An advantageous space-saving arrangement is obtained if the light source to emit the test beam is arranged on a sensor board. The circuit board carries the chip of the camera. The light source or also several light sources can be arranged next to the chip.

The one or more light sources to emit the test beam can be arranged in the optical beam path, preferably in a lens arrangement of the camera. It is favorable to arrange it as close as possible to the test element, i.e., close to the optical input of the camera.

It is also possible to couple the radiation of one or more light sources to emit the test beam to a light guide in the test element. The light source can then be positioned with considerable design freedom at an appropriate location without having to consider any constricted space requirements. The appropriate location can even be outside of the camera. Light sources can also be provided on the circuit board, in the beam path and coupling of one or more light sources by light guides or only individual variants for arrangements of the light sources in combination can be provided.

A sensor device of a camera system according to the invention, especially in a camera-based analysis system and/or assistance system of a vehicle, in which the camera includes an optical beam path for directing image information to a light-sensitive sensor, has at least one light source to furnish at least one test beam, a test element to generate a soiling-sensitive partial beam from the test beam and a sensor provided to receive the partial beam that indicates soiling. The sensor arrangement is preferably used in camera systems that furnish information in which sufficient contrast is an important criterion, for example, during object recognition to warn of approaching objects.

The sensor to receive the partial beam that indicates soiling can preferably be a component of a light-sensitive image sensor of the camera.

The test beam can be guidable with a light guide to the test element. The test element is preferably a flat glass or plastic plate with a coupling area for the test beam.

A computer device can be advantageously provided in order to evaluate an image signal received from the image sensor with respect to a signal that indicates soiling. If contrast of the image signal is good, possible soiling can be tolerated. If the contrast is poor and the test element is soiled, the image signal is no longer reliable.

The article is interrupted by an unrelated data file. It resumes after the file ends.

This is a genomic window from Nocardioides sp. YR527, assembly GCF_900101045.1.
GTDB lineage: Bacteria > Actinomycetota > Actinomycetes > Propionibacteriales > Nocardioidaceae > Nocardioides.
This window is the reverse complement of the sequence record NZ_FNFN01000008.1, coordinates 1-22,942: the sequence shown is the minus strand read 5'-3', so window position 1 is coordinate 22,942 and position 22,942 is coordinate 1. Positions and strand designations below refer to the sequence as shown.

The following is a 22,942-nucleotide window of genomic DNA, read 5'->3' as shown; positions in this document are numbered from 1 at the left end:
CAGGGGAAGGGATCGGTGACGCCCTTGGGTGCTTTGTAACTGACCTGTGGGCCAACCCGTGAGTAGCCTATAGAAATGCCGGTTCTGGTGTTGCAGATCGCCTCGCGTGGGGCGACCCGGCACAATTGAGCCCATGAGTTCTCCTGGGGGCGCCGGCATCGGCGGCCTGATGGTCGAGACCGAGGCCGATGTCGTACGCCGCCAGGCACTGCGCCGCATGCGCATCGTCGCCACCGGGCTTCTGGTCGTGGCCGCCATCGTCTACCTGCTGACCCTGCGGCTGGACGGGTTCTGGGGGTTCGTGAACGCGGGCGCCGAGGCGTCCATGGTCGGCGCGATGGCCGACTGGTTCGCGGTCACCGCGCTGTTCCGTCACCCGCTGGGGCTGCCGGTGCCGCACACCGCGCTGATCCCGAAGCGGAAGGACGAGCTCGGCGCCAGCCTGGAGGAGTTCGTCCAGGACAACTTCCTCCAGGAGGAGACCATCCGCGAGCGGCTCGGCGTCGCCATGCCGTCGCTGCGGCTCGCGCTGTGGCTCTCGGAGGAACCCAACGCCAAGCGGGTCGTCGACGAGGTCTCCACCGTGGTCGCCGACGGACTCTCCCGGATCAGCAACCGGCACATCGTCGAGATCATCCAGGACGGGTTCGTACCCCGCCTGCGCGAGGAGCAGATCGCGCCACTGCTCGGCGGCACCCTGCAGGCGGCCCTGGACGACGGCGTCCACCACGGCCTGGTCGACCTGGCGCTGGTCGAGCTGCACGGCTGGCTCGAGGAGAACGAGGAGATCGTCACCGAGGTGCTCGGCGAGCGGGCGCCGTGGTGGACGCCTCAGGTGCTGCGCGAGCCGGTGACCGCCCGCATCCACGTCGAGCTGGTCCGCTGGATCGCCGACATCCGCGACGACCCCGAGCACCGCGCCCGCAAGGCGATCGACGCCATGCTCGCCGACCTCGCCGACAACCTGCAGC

The method according to the invention proposes that at least one test beam is coupled into a transparent test element arranged at the input side in front of the beam path and a test beam indicating soiling, depending on the degree of soiling of the test element, is directed from the test element to a sensor to receive the partial beam indicating soiling and the partial beam is evaluated with respect to its intensity. Soiling of the camera system or the test element can preferably be tolerated as long as the contrast of the image information of the camera system is sufficiently high. As soon as the contrast of the image information is poor, it can be clarified whether this is due merely to soiling of the camera system or whether poor visual conditions are actually present.

The test beam can then preferably be emitted from an established insufficient image contrast. It is also conceivable that the test beam can be emitted as a function of other parameters. Thus, in a vehicle-based system during operation of the windshield wiper and/or fog lamps, when soiling of the camera system might potentially be present, a test beam can be emitted.

In order to be able to consider aging processes of the camera system, a reference value is expediently determined in the unsoiled test element to evaluate the intensity of the partial beam.

It can then be favorable, if an average reference value is formed as the average from a number of consecutively determined reference values to evaluate the intensity of the partial beam. The information content of the partial beam indicating soiling is therefore increased. It is advantageous to always use the same number of reference values, in which the newest reference value replaces the oldest.

An alarm is advantageously tripped, when the intensity of the partial beam lies outside of admissible bandwidth by a stipulated reference value. If the camera system, for example, is a component of a driver assistance system in which object recognition preferably occurs and/or an image of the surroundings is recorded, the driver can be warned that the measurements of the assistance system are no longer reliable, because image recording has become imprecise.